Vet's warning over waking snakes

August 26, 2014 by Jo Manning
Vet's warning over waking snakes
Venomous snakes like dugites are emerging from hibernation. Credit: Ann Storrie, Department of Parks and Wildlife

Early spring-like weather is attracting venomous snakes out of hibernation, pet owners are being warned.

As they are still sluggish this time of year, they are more likely to bite if cornered or harassed by a dog or cat rather than slither away.

Dr Jill Griffiths of the Murdoch Pet Emergency Centre (MPEC) said owners should be on the lookout for snakes and be aware of symptoms and emergency responses.

"Snake bites are relatively common summertime emergencies that can be fatal. Factors such as the number of times your pet is bitten, how long it has been since the snake last fed and how long it takes before you seek medical attention really dictate how severe your pet's reaction will be," Dr Griffiths said.

"We encourage anyone who suspects their pet has come into contact with a snake to take them to a veterinarian immediately. In most cases, bites are difficult to detect and don't show overt swelling or bleeding."

Dr Griffiths said the most immediate reactions to a bite were trembling, rapid breathing, vomiting, defecation, and/or collapse. Following this, animals may appear to recover, but then the pupils may dilate and the animal's gait will become clumsy as the legs become progressively weaker.

If the dose of venom is large enough, complete paralysis will occur followed by death if untreated with anti-venom.

"If treated immediately, pets have a very good chance of survival and recovery. The best course of action is to keep your as calm and still as possible and get them to help," Dr Griffiths said. "We recommend that you do not take a "wait and see" approach to snakebite.

"In more severe cases, we've had to put pets on life support in the Intensive Care Unit until they are strong enough to breathe on their own again."

The most common types of bite in the Perth area for domestic pets are western brown snakes, dugites and tiger snakes. Death adder bites are seen mainly from the Perth Hills areas.

Owners are urged to keep their pets on a leash in areas such as dunes, long grass, bushland and along rivers.

"Keeping your property well maintained – trimming long grass and avoiding clutter – can go a long way to protecting the area in which pets spend most of their time. It also makes good sense for children and owners' safety too," Dr Griffiths said.

Explore further: Always ask a vet before giving painkillers to pets, expert says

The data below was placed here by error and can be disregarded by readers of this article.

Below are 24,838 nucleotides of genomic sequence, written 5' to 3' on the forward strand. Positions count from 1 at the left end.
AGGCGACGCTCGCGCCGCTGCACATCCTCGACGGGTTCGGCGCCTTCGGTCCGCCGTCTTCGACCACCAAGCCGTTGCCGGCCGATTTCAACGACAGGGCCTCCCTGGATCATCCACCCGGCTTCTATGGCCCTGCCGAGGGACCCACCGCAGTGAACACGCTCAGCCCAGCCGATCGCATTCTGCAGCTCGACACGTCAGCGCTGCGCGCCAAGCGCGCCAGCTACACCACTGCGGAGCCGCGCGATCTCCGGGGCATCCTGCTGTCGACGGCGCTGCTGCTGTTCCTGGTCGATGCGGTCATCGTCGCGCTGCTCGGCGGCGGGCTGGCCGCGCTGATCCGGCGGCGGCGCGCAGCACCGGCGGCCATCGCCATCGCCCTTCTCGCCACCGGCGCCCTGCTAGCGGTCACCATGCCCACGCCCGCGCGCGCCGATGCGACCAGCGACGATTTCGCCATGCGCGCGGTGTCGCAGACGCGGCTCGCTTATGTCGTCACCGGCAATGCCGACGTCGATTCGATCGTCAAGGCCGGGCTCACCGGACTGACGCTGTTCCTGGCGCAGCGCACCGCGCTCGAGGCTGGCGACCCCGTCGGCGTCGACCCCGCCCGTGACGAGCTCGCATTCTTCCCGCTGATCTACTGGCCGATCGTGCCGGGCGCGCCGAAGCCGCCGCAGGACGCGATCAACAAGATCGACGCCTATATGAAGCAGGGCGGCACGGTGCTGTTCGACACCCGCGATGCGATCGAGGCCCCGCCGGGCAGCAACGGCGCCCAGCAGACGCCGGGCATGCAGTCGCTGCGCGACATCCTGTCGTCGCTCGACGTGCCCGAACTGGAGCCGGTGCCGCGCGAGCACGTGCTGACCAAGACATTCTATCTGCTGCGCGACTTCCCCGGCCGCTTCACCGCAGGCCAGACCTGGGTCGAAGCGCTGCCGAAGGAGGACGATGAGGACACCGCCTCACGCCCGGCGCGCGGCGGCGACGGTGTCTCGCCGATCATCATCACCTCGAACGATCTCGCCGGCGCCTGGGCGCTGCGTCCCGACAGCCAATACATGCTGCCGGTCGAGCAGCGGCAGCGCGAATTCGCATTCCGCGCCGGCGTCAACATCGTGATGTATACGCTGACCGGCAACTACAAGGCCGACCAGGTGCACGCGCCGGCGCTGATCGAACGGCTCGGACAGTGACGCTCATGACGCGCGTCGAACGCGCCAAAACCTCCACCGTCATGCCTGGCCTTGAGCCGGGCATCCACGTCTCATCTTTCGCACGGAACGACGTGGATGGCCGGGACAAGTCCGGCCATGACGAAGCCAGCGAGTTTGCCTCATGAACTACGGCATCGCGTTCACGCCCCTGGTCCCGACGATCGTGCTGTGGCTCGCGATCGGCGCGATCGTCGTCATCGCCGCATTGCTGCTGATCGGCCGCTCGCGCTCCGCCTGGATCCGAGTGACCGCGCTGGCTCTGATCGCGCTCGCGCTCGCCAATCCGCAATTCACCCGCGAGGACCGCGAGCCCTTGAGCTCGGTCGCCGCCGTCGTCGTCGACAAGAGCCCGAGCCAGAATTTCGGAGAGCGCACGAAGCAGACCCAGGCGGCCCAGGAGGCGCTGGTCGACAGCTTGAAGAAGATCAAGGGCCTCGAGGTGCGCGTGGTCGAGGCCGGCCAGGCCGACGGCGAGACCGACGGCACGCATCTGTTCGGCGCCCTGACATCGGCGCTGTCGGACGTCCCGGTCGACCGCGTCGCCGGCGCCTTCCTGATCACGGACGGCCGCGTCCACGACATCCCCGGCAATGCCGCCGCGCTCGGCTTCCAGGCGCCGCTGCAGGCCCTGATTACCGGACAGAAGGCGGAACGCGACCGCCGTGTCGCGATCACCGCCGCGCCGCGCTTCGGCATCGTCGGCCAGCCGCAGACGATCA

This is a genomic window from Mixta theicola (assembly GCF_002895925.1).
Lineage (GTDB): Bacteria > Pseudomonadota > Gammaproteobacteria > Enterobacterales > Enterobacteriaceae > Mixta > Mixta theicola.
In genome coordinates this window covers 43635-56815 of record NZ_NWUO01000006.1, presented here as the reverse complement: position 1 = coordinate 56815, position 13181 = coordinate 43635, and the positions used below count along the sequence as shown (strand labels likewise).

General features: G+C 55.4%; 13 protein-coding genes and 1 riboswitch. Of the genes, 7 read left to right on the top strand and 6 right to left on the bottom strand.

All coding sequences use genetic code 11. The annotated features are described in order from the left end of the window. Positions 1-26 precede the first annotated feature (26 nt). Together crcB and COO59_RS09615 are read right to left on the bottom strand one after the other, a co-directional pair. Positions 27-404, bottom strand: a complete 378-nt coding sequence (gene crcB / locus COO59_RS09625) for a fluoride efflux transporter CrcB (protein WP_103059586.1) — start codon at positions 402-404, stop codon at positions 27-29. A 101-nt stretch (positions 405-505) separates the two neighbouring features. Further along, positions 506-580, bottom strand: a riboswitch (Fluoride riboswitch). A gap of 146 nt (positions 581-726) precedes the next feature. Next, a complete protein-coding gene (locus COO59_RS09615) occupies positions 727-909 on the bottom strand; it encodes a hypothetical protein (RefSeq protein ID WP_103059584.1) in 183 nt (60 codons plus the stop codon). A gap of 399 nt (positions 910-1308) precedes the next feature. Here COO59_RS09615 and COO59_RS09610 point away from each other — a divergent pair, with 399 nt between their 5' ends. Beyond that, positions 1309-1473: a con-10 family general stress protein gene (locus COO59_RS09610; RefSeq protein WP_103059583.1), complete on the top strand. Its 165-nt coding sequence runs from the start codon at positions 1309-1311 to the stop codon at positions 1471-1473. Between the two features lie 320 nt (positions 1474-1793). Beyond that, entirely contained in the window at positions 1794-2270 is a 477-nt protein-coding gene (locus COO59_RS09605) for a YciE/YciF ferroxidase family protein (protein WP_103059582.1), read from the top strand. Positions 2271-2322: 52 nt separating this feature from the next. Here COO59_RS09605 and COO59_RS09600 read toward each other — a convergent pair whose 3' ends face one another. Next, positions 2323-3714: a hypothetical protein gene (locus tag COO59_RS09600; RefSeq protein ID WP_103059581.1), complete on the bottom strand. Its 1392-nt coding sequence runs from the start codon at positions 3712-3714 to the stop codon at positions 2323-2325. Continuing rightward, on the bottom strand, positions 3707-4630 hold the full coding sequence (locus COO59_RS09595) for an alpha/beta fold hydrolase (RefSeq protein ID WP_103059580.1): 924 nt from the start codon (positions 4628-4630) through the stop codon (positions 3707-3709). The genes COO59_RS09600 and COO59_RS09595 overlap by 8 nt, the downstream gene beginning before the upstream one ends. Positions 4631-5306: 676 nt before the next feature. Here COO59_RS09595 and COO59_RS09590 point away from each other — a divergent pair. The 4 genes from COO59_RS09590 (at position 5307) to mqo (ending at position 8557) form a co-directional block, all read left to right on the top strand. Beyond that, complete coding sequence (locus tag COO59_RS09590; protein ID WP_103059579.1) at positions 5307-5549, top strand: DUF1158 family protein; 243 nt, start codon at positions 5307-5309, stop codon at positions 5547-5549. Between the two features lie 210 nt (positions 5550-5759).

Related Stories

Nine emerging trends in pet food

July 21, 2014

Four out of five pet owners now consider their pet a member of the family, and consumers are shifting their priorities when it comes to purchasing food for their pets accordingly (Mintel, Pet Food, 2013).

Recommended for you

Scientists overcome key CRISPR-Cas9 genome editing hurdle

December 1, 2015

Researchers at the Broad Institute of MIT and Harvard and the McGovern Institute for Brain Research at MIT have engineered changes to the revolutionary CRISPR-Cas9 genome editing system that significantly cut down on "off-target" ...

Study finds 'rudimentary' empathy in macaques

December 1, 2015

(—A pair of researchers with Centre National de la Recherche Scientifique and Université Lyon, in France has conducted a study that has shown that macaques have at least some degree of empathy towards their fellow ...

Which came first—the sponge or the comb jelly?

December 1, 2015

Bristol study reaffirms classical view of early animal evolution. Whether sponges or comb jellies (also known as sea gooseberries) represent the oldest extant animal phylum is of crucial importance to our understanding of ...

Trap-jaw ants exhibit previously unseen jumping behavior

December 1, 2015

A species of trap-jaw ant has been found to exhibit a previously unseen jumping behavior, using its legs rather than its powerful jaws. The discovery makes this species, Odontomachus rixosus, the only species of ant that ...

1 comment

Adjust slider to filter visible comments by rank

Display comments: newest first

not rated yet Aug 27, 2014
Possibly early spring in Western Australia where MPEC is located but the rest of Australia is still enjoying winter. Would be helpful if articles clearly indicated the country of origin given this site is read internationally.

Please sign in to add a comment. Registration is free, and takes less than a minute. Read more

Click here to reset your password.
Sign in to get notified via email when new comments are made.